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Partnering with Healthy Start
Find a Healthy Start
Use the Healthy Start Directory to look up Healthy Starts by county.  The directory provides you with the name of the manager, phone number, and address.

 
What Healthy Start Has to Offer
During the first two-day RFHF training, children’s library staff and Healthy Start family support workers were asked: “What early literacy activities are you already doing?”  Read the notes from this activity to learn what Healthy Start family support workers may have to offer in a partnership.
 
Here are some general things Healthy Start family support workers may have to offer libraries, contact your local Healthy Start to find out more:
  • Access to the children and parents that don’t typically go to the library.
  • Access to the children and parents who can’t afford to purchase a lot of books, attend parenting classes, or enroll their children in high quality programs.
  • Expertise on how to engage at-risk families.
  • Expertise on what resources at-risk families need and want.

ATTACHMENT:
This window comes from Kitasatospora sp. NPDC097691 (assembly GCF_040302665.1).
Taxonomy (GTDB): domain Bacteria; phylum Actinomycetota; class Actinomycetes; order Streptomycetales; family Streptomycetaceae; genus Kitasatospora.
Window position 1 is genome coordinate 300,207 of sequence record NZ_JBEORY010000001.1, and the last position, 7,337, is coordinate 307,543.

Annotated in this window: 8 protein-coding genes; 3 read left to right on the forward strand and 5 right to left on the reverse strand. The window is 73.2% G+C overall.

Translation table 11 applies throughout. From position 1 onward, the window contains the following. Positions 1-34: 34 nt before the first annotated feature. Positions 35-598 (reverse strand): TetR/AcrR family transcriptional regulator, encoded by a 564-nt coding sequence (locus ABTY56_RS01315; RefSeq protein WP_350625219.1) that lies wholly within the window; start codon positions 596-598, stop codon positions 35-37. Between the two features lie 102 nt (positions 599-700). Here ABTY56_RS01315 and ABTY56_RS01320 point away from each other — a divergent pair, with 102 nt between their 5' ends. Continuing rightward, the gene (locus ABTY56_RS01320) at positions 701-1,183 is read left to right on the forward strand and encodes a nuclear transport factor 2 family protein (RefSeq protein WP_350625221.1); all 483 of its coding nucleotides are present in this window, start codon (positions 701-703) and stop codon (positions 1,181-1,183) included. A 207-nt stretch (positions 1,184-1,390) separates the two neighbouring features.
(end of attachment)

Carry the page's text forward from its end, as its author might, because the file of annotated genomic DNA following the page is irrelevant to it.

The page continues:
Ideas for Partnering
During the first two-day RFHF training, children’s library staff and Healthy Start family support workers were asked: “In an ideal situation, how could libraries and Healthy Start partner to provide early literacy information and services to new parents?”  Read the notes from this activity to learn what projects family support works and library staff would like to partner on.  (RFHF Participants, these are your "cookies", and those from all other cohorts too.)
 
Healthy Start recommends ways you can support them or partner with them.  Do not limit yourself to this list, if you have additional ideas be sure to discuss them together.  (Note: you have to scroll down to the bottom of this page to find the recommendations.)
 
 

 
RFHF Home Page
Click here to return to the RFHF Home Page.